If a program led by someone as passionately brilliant as Mario Molina could go off the tracks, how much easier for so many others?
At MIT, the consensus seems to be that web development means posting your events, your news, and your group members. That's tricky enough, as any encounter with Drupal Cloud will make you aware. But that isn't isn't web development. Web development is communication. It's a complicated dance between your message, the tool you're using, and the community. Twitter and Facebook don't dominate because people love Twitter and Facebook. They dominate because they're easy to use. And that easiness is extraordinariy difficult to achieve.
Let's take a look at some websites to see how things have gone wrong.
In any case, I think MIT should give undergraduates the option of picking up freelance work as hourly Drupal Cloud developers. They'd hit the ball out of the park with this one. And they would bring the kind of innovation that Drupal Cloud needs.
Also, a hidden power tool within Drupal Cloud is the import functionality that comes with the Feeds module. This allows you to quickly populate a site with content (group member bio and contact information, etc; research projects and dates and publications, etc) pulled in from a csv file that has the information laid out as a table. UROPers would fly through projects like this and it would be a tremendous service for getting new Drupal Cloud sites up and running.
MIT Libraries should be a fundamental partner in web development at MIT. Whenever I go to a developer's event in the Boston area, someone from MIT Libraries is there. They're engaged, smart, and have an extraordinary culture of user support. From first to last they are simply in a league and a class of their own.
And they're also campus-wide. Drupal Cloud is not particularly difficult but little things can trip you up badly. Having a walk-in help all over campus would be a very powerful help.
Beyond that, major changes are coming down the pike in regard to metadata and tagging content so that it shows up in search results and can be re-used in countless new ways. This is work that MIT Libraries should absolutely be leading for the rest of the Institute.
Finally, publications and citations are a key part of many websites at MIT. Drupal Cloud has the biblio module, which is a start, but using it effectively, and integrating it with all the citation resources that are coming available, again, needs to be coordinated through the libraries.
I became interested in Drupal only because of my work as webmaster for the MIT Energy Club. That started in 2007 and gradually expanded to Energy Night, the Energy Conference, and now the Clean Energy Prize. All of that has been its own reward, but the original thought, which remains true, is that communication is fundamental to improving this world. In the early years of the Energy Club, a successful MIT alum would treat the two dozen members of the executive committee to a meal in the Italian North End. The dinner was so lavish that even Nero would have blushed, but it was clear what the alum was gaining from the outlay. He would spend the evening rotating among the students, asking each in turn what they believed to be the fundamental key idea in their field. When he came to me, I would do my Chicken Little routine and say that everything was getting worse. He would nod and move on. But one year he surprised me by saying, "I agree. What do you think we need."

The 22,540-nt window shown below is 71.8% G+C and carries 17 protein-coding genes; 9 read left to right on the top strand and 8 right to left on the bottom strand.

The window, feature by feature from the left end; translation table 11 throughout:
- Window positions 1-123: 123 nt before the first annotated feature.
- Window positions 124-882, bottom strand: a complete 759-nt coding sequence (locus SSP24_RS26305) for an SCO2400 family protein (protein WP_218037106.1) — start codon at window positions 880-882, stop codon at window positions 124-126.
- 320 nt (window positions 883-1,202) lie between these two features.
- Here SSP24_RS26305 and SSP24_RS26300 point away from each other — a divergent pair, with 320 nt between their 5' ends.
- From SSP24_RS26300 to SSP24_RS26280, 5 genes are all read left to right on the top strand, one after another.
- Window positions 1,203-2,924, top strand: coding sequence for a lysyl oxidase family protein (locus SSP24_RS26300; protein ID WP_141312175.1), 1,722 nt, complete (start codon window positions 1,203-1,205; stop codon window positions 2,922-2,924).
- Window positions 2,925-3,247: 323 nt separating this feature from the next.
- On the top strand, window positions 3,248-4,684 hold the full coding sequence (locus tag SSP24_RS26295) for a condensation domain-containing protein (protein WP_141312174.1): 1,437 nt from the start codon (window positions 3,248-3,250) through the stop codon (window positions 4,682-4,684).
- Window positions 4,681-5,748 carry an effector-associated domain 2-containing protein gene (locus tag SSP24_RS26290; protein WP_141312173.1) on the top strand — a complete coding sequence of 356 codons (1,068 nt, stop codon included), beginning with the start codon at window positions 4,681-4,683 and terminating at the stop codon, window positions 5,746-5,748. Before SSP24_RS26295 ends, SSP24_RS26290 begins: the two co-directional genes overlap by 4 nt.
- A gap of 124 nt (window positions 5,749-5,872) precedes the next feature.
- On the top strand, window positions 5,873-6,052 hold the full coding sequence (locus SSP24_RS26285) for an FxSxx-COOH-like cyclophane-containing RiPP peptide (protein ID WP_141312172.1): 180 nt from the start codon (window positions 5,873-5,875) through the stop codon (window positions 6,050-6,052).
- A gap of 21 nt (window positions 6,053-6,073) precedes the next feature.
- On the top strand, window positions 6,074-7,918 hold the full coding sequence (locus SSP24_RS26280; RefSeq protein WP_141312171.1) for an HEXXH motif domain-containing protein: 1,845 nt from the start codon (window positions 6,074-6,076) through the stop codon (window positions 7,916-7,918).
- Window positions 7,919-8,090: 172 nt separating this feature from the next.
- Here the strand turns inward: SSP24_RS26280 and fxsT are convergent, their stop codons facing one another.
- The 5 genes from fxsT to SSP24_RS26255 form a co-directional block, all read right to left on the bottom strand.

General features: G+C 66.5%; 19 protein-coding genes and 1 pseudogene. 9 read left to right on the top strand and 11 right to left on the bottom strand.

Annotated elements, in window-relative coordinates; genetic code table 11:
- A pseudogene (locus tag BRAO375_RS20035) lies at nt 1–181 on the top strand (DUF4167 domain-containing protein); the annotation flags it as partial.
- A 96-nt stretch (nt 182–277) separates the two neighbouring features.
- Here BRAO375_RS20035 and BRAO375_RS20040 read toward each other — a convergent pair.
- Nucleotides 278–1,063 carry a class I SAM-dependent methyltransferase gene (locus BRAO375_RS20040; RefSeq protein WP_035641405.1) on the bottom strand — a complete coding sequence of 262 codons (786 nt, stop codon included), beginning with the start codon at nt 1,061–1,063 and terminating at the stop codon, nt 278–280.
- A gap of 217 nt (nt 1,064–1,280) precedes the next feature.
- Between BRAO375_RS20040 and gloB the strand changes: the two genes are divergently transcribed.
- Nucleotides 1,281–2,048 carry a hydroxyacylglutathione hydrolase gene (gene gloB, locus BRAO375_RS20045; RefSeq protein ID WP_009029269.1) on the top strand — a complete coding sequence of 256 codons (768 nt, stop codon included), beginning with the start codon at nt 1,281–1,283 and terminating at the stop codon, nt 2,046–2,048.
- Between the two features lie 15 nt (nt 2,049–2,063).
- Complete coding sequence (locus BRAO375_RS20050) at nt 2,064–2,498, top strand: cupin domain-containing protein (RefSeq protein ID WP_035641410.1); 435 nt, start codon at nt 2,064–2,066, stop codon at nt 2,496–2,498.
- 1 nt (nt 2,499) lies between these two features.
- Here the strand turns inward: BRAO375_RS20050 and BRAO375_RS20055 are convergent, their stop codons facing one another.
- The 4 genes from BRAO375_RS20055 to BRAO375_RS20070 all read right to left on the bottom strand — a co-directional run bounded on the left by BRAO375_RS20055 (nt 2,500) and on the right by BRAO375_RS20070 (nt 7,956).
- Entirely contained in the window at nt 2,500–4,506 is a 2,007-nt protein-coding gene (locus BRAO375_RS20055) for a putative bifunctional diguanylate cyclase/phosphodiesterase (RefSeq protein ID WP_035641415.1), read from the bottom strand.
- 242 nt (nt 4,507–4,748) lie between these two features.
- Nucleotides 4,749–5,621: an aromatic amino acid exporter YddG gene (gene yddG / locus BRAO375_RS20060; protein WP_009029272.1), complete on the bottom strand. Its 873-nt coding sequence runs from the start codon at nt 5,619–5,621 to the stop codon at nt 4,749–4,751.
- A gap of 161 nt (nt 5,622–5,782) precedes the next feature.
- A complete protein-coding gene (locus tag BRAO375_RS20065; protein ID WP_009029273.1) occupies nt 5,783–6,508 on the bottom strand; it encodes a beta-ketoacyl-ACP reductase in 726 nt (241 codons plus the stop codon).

"Better communication," I said. "Better ways of communicating information, of reaching consensus."
I still believe that. I'm the only non-student on the executive board of these groups because students are not interested in communication. But their work and their ideas need to be communicated. For better or worse, online discussion is shaping our world, and MIT and its students have to be a part of that.
It is difficult to know what would be the most constructive input to offer to the new Drupal Cloud management team. But here are five recommendations to get the work started:
- A five-year commitment from IS&T to maintain and extend Drupal Cloud.
- Complete documentation.
- Default content and features specific to MIT.
- A functional user community forum site.
What I see when I look at Drupal Cloud is a snapshot of the ideas that were current when Drupal Cloud was conceived back in 2009 or so, using modules that were essentially ported from Drupal 6. These have long since been replaced by more powerful modules, so that Drupal Cloud feels more like a Drupal 6 platform to form. With Drupal 8 due out at the end of the year, it's necessary to understand how Drupal Cloud intends to evolve in this rapidly evolving climate.
More significantly, the lack of documentation and lack of default content specific to MIT forces every site builder to reinvent the wheel, after first learning how to do so in the first place. Providing this documentation and default content would take no more than a week, two at most. The fact that years have gone by and this hasn't happened raises red flags. Drupal Cloud was originally intended as, I believe, a self-service platform for student groups and small research group websites. But now entire departments have begun to migrate themselves to Drupal Cloud, so the consequences of its success and utility are relevant for every aspect of MIT's communications effort.
Someone emailed me a few days to ask that question. I didn't know, so I emailed its Dev/Ops maintainer, Camilla Fox, who replied to say
"...the Drupal Cloud team is under new management, and we are working on our direction/strategy; most of us identify primarily by other titles, but the project is very much supported."
Good to know.